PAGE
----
Which would you rather experience in the theater: too many ideas or too few? The Total Bent, at the Public, is in the maximalist camp, offering in less than two hours a dense sociological history of the evolution of black church music into mainstream American pop. But even that is an insufficient characterization of the ambition evident in this musical by the mononomic Stew and his writing partner, Heidi Rodewald. (He wrote the text; they wrote the music.) If their previous Public musical, Passing Strange, was about a young man and his mother, The Total Bent is about a young man and everything else. Fathers, funk, televangelism, integration, appropriation, protest, Birmingham, homophobia, and innumerable other issues come into it. What comes out of it is harder to specify, a problem the authors are unable to reframe as a virtue despite taking their title from a speech by Martin Luther King Jr.: “God does not judge us by the separate incidents or the separate mistakes that we make, but by the total bent of our lives.”
There is no total bent here, only a series of incidents. Even these are difficult to parse because the setting is so impressionistic; judging from textual, sartorial, and hairstyle references — conks and early Afros — we are apparently in Birmingham around 1956, at the dawn of the civil-rights movement. The characters, too, are sketchy, more than halfway dematerialized into symbols. At least they are complicated symbols. Joe Roy (Vondie Curtis Hall) is an old blues singer turned Holy Roller, a church-going sinner in need of a comeback. Marty Roy (Ato Blankson-Wood) is his son: a talented but rebellious songwriter who may hold or withhold the key. Their Oedipal drama, despite familial and sexual components (Marty is gay), is mostly played out as a conflict in which musical styles stand in for politics. Joe, an accommodationist, expresses his credo in an anti-protest song called “Shut Up!”:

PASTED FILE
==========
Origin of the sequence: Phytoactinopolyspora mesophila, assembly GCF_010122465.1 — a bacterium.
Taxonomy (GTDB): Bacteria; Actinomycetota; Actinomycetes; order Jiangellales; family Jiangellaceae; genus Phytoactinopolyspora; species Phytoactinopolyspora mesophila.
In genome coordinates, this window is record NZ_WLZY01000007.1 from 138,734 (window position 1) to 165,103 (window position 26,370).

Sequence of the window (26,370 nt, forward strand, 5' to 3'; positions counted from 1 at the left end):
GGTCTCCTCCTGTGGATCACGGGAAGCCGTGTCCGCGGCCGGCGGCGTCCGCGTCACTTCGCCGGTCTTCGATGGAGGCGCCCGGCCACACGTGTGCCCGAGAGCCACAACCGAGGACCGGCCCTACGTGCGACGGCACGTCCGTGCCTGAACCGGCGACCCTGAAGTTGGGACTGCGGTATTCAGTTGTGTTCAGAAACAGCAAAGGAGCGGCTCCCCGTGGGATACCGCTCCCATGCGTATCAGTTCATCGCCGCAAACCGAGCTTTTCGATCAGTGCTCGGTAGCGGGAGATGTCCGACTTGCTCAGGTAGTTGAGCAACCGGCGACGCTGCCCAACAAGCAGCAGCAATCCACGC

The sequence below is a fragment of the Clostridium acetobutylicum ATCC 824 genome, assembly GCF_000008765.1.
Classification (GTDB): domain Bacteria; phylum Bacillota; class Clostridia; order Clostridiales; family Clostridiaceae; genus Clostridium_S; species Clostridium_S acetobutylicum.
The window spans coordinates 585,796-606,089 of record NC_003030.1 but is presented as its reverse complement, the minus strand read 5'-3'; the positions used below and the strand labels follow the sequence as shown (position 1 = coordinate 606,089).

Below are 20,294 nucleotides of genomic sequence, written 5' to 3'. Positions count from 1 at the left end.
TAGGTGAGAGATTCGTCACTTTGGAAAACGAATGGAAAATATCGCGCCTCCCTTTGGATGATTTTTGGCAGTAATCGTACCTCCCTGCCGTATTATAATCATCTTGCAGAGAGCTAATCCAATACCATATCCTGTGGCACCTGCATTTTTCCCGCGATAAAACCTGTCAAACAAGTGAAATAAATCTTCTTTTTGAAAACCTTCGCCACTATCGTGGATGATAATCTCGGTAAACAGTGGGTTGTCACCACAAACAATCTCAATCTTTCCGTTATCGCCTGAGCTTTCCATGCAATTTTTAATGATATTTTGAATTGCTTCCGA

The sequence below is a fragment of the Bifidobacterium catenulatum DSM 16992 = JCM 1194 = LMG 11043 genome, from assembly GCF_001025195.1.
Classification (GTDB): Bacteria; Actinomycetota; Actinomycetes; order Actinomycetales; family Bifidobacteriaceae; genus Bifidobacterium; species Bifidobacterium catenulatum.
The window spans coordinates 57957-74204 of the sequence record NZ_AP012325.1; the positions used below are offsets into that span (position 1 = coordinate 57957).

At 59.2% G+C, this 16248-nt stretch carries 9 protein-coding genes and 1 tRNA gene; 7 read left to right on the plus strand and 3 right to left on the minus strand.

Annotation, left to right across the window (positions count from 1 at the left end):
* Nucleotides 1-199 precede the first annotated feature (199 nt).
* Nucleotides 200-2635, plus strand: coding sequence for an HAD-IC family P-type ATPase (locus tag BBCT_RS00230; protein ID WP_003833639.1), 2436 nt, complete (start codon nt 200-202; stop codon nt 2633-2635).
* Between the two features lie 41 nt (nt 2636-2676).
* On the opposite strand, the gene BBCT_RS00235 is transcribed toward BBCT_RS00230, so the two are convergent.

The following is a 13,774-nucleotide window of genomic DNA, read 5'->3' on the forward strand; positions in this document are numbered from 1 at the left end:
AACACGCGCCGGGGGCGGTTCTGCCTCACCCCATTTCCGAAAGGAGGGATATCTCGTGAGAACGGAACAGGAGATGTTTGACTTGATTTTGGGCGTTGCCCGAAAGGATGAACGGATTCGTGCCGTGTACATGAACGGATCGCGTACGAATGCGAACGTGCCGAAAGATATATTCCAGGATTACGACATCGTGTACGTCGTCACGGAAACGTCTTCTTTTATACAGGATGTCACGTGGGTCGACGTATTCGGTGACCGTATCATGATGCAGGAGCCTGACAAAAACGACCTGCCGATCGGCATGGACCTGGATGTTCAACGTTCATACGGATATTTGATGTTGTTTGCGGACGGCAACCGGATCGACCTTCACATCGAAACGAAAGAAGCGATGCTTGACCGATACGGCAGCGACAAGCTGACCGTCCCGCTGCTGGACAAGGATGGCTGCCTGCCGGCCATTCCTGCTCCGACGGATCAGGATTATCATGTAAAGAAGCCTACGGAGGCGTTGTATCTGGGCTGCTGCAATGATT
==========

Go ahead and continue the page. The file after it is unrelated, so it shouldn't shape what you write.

And get back on the bus
And take a back seat with a smile.
And stop makin’ a fuss
And suffer your oppression with style.
But Marty wants to be part of the revolution; his songs, including one called “Jesus Ain’t Sittin’ (in the Back of the Bus),” reject the tradition of churchy deference to God and fearful restraint toward the white man. From now on, he will sing what older black musicians like his father only say in private. “The music of the future,” he proclaims, “will put a mic on the indoor voice.”
This would have been enough to explore, and indeed Marty’s rise and fall as a crossover star is already too rushed to make sense. (Toward the end, songs demonstrating his musical journey through the sounds of the late 20th century just pile up concert-style, as if the show had been hastily cut from a much longer work.) Still, Stew expands the story even further to focus on a third character, a white British producer and blues aficionado with complicated motives. He allows the show to raise a fascinating question of appropriation: When does love for a form of music — or for a particular musician — become theft?
By that point though, the characters, never fully believable, have basically ceased to function as such; they are now mere delivery systems for Stew’s ideas about race and music. As a result, you could call The Total Bent a mess of a musical — or you could look at it, as it evidently means to look at itself, as a different sort of entertainment. Certainly it is compelling as a performance piece; the songs are mostly terrific, and are sung, by Hall and Blankson-Wood especially, with immense panache and authority. (The seven-person band, including Stew and Rodewald, is also a joy.) But then why does the director Joanna Settle attempt to place it in a physical reality? (Andrew Lieberman’s set appears to be a basement recording studio, with mismatched furniture and with insulation hanging down from the ceiling.) Why bother with the ridiculous gay subplot? Why juggle ten balls when seven of them always fall?
* * *